Fifth year, part-time.
An Ironist Ontotheology of Education
This study is written from the perspective of Richard Rorty's 'ironist' as an approach for redescribing education. This entails a deconstructive, ironic and occasionally fictive ontology, embodying a range of philosophical approaches. Widely, my ironist perspective seeks to question assumptions about the language that exists around education, so to more accurately represent education as a being. Further, literary influences and styles are often called upon to aid analysis and structure my writing.
The thesis comprises of three major elements:
- The tracing of haunting and archetypal metaphors in education. This is achieved through reading texts that exist ubiquitously in the educational realm, such as Plato's Republic or Rousseau's Emile. In my reading of these texts, metaphors such as 'darkness and light' or the shepherd and the flock' are revealed as significant in terms of the ontology of education.
- The deconstruction of educational metaphors through a Heideggerean and Derridaen approach. In such deconstruction, claims of truth and paradoxes are revealed within the metaphors, therefore allowing us to reconsider the ways in which we view education. As such, this is an ironic reading of education as a text.
- The redescription of education through both fictive and non-fictive writing. In light of the 'parts' left after the educational metaphors have been deconstructed, an image of education is drawn. Partly this is in a Foucauldian manner, as an apparatus of control, and partly in a Heideggerean manner, as a being of God-like significance and metaphysical presence. I further this with a fictional account of a beast, suggesting the dangerous and bestial qualities of education that exist in the metaphors that shape it.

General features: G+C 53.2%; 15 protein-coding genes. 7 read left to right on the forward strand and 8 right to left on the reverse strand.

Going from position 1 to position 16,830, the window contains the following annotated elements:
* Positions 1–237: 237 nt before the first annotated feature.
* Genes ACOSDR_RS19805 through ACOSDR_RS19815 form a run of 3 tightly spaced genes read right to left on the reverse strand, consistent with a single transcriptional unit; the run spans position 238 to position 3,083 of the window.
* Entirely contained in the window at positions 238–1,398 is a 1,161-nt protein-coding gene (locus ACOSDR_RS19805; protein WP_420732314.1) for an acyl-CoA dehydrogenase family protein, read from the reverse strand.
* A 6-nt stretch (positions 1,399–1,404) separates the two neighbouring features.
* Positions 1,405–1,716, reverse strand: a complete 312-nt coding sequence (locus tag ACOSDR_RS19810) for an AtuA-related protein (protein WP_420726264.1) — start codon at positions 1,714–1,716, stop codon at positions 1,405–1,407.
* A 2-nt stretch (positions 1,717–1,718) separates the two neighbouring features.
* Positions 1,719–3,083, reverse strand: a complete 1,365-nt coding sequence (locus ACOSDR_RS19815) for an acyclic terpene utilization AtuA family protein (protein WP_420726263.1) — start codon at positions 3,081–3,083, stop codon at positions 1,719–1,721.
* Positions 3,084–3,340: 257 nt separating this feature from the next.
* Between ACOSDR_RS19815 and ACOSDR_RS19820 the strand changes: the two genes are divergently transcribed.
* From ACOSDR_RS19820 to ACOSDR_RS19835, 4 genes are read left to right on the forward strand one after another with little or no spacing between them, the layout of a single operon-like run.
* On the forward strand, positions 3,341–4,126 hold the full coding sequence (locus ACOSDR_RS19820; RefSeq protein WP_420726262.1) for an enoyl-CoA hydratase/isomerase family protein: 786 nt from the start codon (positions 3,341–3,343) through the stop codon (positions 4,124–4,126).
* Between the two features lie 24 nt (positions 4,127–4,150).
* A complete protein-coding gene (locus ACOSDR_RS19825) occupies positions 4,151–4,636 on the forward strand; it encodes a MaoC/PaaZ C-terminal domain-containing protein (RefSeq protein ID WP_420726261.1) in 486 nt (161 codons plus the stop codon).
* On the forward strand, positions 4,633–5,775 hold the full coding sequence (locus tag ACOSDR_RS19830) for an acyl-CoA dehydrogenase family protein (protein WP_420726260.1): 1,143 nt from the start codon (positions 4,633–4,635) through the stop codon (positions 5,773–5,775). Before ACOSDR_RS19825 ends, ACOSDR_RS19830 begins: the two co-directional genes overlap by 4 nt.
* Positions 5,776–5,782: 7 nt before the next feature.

- Postmodernist and poststructuralist approaches to education
- Post-Nietzschean ontology such as Object Oriented Ontology
- Significance of Marxist, anarchist and radical thought
- The aims, purpose and forms of education
- Literature and media as (and in) research
- Consciousness raising and critical pedagogy
Dr Ben Kotzee and Dr Laura D’Olimpio
Previously taught First year module for BA Education – Contemporary Issues
School of Education
- Stock, N. (2020). ‘The future is cancelled’. Can education reactivate it? University of Winchester PESGB Education Conference, 2nd September
- Stock, N. (2020). Paradise Shall Remain Lost. A Miltonian Vision of Contemporary Education. PESGB Annual Conference, 27th March, Oxford [cancelled due to COVID 19]
- Stock, N. (2019). Darkness and Light. The Archetypal Metaphor for Education. PESGB Annual Conference, 30th March, Oxford
- Stock, N. (2018). And what rough beast? University of Birmingham PGR Education Conference, 24th November, Birmingham
- Stock, N. (2016). 2013-2015 Reforms in GCSE English Language and Literature. University of Birmingham PGR Education Conference, 26th November, Birmingham
- Stock, N. (2016). Ironism in Education. University of Birmingham Research Poster Conference. June 14th, Birmingham [Winner of Best in Social Sciences Prize]
- Stock, N. (2021). ‘Cloud Strife’s Ghost: Hauntology, Curriculum and Final Fantasy VII’ in Pop Culture and Curriculum. D. Friedrich (Ed.). DOI Press [forthcoming]
- Stock, N. (2020). ‘Paradise Shall Remain Lost. Readdressing Deschooling through a Miltonian Lens’ in Other Education. [forthcoming December]
- Stock, N. (2020). ‘The Postmodern Condition: A report on knowledge’ in Educational Review, 72:3, p.404. DOI: 10.1080/00131911.2020.1746562
- Stock, N. (2020). ‘Darkness and Light. The Archetypal Metaphor for Education’ in Educational Philosophy and Theory. DOI: 10.1080/00131857.2020.1750363
- Stock, N. (2019). ‘And what rough beast? An ontotheological exploration of education as a being’ in Educational Philosophy and Theory, 51:4, pp.404-412. DOI: 10.1080/00131857.2018.1472573
- Stock, N. (2017). ‘Deconstructing the Divergence: Unravelling the 2013‐2015 reforms in GCSE English Language and Literature’ in English in Education, 51:2, pp.143-156. DOI: 10.1111/eie.12140
Having spent the last decade teaching English to inner-city students at schools and colleges, Nicholas has accrued a wealth of experience on the ground in education. However, after starting his PhD, it became clear that not only was schooling fraught with problems, but so too was the broader structure of education. It is thus through poststructural critique that Nicholas has sought to unpick these broader structures. Now as his thesis draws to a close, he is researching ideas that exist outside of the educational paradigm to contest the dominant structures we find ourselves beholden to.
MEd, University of Birmingham (Higher Distinction)
PGDipEd English, University of Birmingham (QTS)
BA English Literature and Creative Writing, Aberystwyth University (2:1)
Email: NXS052@bham.ac.uk or firstname.lastname@example.org